I was lucky enough to recently travel to Singapore to attend the Learning 2.013 conference, hosted by United World College, South East Asia.  I have attended conferences in the past but this was a an entirely new level for me.  I was surrounded by amazing educators and the  conversations were inspiring and exciting.  Many of the people whose company I now shared were previously only known to me as avatars on twitter or educational blog sites.  If everyone wasn’t so incredibly awesome and genuinely friendly, I may have found myself a star-struck mess huddled in the corner.

Upon arriving at Singapore, I purchased a SIM card to put into my phone so that I could stay in touch without paying high roaming charges. (I learned this lesson the hard way, some time ago!)  Unfortunately, this new SIM didn’t agree with my particular combination of phone and service provider, so I had to resort to only using services on my phone that worked through WiFi… when I was within free WiFi range.  This arrangement served me well, for the most part.  The conference and the hotel both had WiFi but I found myself at a loss when in between those places.  I would reach for my phone and then remember that it was of no use to me.

This was an interesting experience for me.  I don’t live my entire life behind a screen.  I can talk face-to-face just as easily as via twitter, email, or web forum.  I am just as happy cycling as I am playing XBOX.  I get information and inspiration from the physical and digital world around me, in vaguely equal parts.  I like to think that I am generally pretty good at knowing when is the right time to engage with technology.  The problem in this case, I found, was that the choice of whether to engage or not was taken away from me.

Conversations that begun over coffee in the morning needed to be resumed.  I could do that through twitter, if I had the internet.  The session I attended about remixing video files was incredible; I’d love to be able to check the website to view some of the other resources that were offered to me.  A bunch of us are going out for chilli crab (why wouldn’t you?) but I can’t take part in that conversation until I get back to the hotel.  (It’s OK, they didn’t leave without me).

This whole experience made me think more about ‘balance’.  We are often told that, to attain balance, we need to unplug/switch off/reduce our screen time.  The irony was that I felt more unbalanced when I was deprived of my screen time.  “But that just means that you are dependant on your technology” I hear you say.  I’m not so sure about that.  Even if I were to go for a ride, I would use my phone to listen to music, and use the Strava app to map my ride.  If I were talking face to face, I would possibly want to share photos, or record someone’s contact details on my phone.  Technology has become the tool that enables so many aspects of my life to flow together.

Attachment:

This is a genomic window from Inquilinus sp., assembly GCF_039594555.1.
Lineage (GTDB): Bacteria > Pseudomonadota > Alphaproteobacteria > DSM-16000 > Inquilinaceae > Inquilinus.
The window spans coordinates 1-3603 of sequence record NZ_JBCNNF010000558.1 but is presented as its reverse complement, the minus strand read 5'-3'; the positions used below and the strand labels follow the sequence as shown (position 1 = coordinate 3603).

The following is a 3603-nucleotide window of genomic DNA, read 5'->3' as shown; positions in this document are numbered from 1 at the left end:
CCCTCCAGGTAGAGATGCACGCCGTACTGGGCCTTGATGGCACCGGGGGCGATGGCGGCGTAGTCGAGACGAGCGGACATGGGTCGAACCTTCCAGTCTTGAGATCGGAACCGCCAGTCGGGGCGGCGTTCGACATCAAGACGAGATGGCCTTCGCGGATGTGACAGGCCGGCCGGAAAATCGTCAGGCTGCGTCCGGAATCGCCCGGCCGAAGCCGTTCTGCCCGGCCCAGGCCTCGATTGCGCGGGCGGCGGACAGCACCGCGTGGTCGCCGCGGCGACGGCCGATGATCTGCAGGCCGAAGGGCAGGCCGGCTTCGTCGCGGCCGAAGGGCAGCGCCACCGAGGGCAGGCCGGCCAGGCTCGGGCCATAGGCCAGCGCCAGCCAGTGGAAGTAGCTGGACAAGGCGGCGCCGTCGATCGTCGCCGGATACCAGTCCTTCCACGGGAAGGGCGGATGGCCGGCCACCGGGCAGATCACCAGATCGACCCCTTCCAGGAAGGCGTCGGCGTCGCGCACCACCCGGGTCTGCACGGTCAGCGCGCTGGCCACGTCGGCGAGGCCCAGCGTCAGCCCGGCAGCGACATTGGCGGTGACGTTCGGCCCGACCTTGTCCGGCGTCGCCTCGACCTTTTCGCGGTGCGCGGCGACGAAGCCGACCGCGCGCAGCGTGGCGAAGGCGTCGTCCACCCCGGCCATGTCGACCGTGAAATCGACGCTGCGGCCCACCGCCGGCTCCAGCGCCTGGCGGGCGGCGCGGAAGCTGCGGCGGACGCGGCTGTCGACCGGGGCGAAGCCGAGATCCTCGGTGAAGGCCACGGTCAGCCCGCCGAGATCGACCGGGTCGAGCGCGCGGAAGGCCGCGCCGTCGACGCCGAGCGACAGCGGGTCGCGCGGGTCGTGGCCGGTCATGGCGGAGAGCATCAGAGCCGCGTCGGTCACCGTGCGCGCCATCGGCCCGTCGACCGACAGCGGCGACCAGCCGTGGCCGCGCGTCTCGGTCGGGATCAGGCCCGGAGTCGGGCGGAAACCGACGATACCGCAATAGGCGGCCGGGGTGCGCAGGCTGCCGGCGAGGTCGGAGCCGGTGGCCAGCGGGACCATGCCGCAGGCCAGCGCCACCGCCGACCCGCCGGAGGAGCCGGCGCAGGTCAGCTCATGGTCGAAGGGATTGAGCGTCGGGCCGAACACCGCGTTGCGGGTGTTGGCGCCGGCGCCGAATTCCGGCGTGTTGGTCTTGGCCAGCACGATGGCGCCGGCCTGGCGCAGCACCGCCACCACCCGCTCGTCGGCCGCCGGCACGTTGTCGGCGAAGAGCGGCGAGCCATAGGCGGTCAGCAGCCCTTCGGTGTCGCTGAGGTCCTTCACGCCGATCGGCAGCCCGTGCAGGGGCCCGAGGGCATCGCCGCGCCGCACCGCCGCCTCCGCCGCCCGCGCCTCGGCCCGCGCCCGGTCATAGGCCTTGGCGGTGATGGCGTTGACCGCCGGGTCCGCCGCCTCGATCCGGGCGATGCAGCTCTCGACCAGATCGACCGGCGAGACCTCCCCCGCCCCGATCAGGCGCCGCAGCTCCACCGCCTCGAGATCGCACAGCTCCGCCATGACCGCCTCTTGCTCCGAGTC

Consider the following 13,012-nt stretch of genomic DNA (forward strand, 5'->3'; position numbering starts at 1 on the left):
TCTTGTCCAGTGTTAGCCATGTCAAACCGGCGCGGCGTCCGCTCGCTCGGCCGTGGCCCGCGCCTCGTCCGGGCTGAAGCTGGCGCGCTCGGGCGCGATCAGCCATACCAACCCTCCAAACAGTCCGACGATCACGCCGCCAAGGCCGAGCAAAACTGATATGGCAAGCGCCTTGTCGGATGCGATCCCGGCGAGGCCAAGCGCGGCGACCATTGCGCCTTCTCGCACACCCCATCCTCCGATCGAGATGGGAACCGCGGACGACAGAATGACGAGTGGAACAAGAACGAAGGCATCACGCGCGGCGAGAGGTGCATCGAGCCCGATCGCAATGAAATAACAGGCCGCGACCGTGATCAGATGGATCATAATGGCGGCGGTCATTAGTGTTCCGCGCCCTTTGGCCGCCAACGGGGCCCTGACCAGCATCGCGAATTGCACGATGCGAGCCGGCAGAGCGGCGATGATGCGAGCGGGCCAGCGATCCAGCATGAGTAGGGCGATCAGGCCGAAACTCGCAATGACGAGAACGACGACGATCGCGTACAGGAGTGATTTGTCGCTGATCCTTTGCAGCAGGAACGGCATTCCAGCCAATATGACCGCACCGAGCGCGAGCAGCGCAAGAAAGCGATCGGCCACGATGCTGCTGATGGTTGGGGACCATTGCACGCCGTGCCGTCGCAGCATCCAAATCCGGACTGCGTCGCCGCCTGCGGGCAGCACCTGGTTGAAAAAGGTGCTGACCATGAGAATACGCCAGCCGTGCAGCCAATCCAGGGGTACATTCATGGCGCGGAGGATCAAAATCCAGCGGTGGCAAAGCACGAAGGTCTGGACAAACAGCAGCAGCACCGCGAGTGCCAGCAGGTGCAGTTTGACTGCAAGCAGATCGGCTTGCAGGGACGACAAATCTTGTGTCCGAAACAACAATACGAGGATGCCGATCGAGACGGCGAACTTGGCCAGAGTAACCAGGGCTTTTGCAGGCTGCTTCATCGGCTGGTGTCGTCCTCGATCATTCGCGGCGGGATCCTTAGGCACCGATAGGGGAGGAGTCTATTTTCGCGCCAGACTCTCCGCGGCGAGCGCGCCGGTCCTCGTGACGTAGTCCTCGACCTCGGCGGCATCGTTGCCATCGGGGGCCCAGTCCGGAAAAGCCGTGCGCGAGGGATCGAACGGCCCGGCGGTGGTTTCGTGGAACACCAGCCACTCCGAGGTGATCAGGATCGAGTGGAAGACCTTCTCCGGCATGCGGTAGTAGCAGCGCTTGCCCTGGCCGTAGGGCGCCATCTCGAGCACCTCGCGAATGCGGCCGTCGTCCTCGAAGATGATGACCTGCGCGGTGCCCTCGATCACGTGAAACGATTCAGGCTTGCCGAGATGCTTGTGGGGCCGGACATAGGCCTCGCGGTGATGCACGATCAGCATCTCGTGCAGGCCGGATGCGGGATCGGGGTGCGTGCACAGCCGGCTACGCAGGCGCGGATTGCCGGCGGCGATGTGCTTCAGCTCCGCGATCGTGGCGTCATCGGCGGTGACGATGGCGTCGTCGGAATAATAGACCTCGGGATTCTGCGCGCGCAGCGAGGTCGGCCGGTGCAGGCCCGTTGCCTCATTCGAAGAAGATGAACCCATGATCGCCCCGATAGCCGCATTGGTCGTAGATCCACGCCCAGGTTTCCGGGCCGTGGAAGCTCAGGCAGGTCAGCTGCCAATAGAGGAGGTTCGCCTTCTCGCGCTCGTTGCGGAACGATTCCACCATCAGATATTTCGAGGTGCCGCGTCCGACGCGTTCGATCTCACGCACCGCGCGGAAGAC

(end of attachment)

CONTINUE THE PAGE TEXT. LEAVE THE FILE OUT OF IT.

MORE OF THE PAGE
If the conference organisers and host had denied me access to technology, I would have been in all sorts of trouble.  Given that technology is such a part of my life, I think I would have had trouble engaging to the extent that I did.  I used my iPad to write notes.  By using my Evernote app, I can retrieve conference notes from any of my devices.  I followed twitter hashtags on Hootsuite at different stages of the day.  This allowed me to get an idea of what other learning was going on around me.  I logged into discussion tools such as TodaysMeet as an alternative to traditional classroom talks.

Perhaps, as an adult, I could have found a way to make the most of my time at Learning2, even if I had no access to technology.  I am sure that I would struggle to maintain a certain level of engagement over a long enough timeline, however.  I was fortunate to be exposed to super-engaging content at every stage of this conference.  We were also allowed, trusted, and encouraged/expected to engage with our ‘classmates’ through face-to-face and digital means.

At several points I found myself sympathizing with a typical Australian school student.  Imagine sitting in a room in which I am not permitted to talk to my friends.  The only ‘conversation’ comes from the front of the room, and the opportunities to respond are few and far between.  I find it difficult to link what I am hearing with the outside world.  I hear a string of facts but can’t put them in context.  I have been guilty of some, if not all of these ‘classroom management techniques’ in the past.

So what do we do?  Give every student a tablet, internet access, and lift all bans on internet access?  No.  A move like that is likely to serve to strengthen the myth that students use technology irresponsibly.  But opportunities to communicate, and an engaging task, are an absolute must.  Communication need not be digital, initially, but should be structured to foster mutual respect and encourage input from all so that the gradual introduction of new digital tools doesn’t serve as a disruption.

It has been said, many times, that teachers can continue to be great teachers in the absence of technology.  The catch is, students may be finding it more and more difficult to be great students without technology, and they have had several years to practise their skills before we get to them.  The conversation prism offers a snapshot of the ways our students are choosing to communicate.

Our audience is changing.  I think it’s time we tweak our story a little.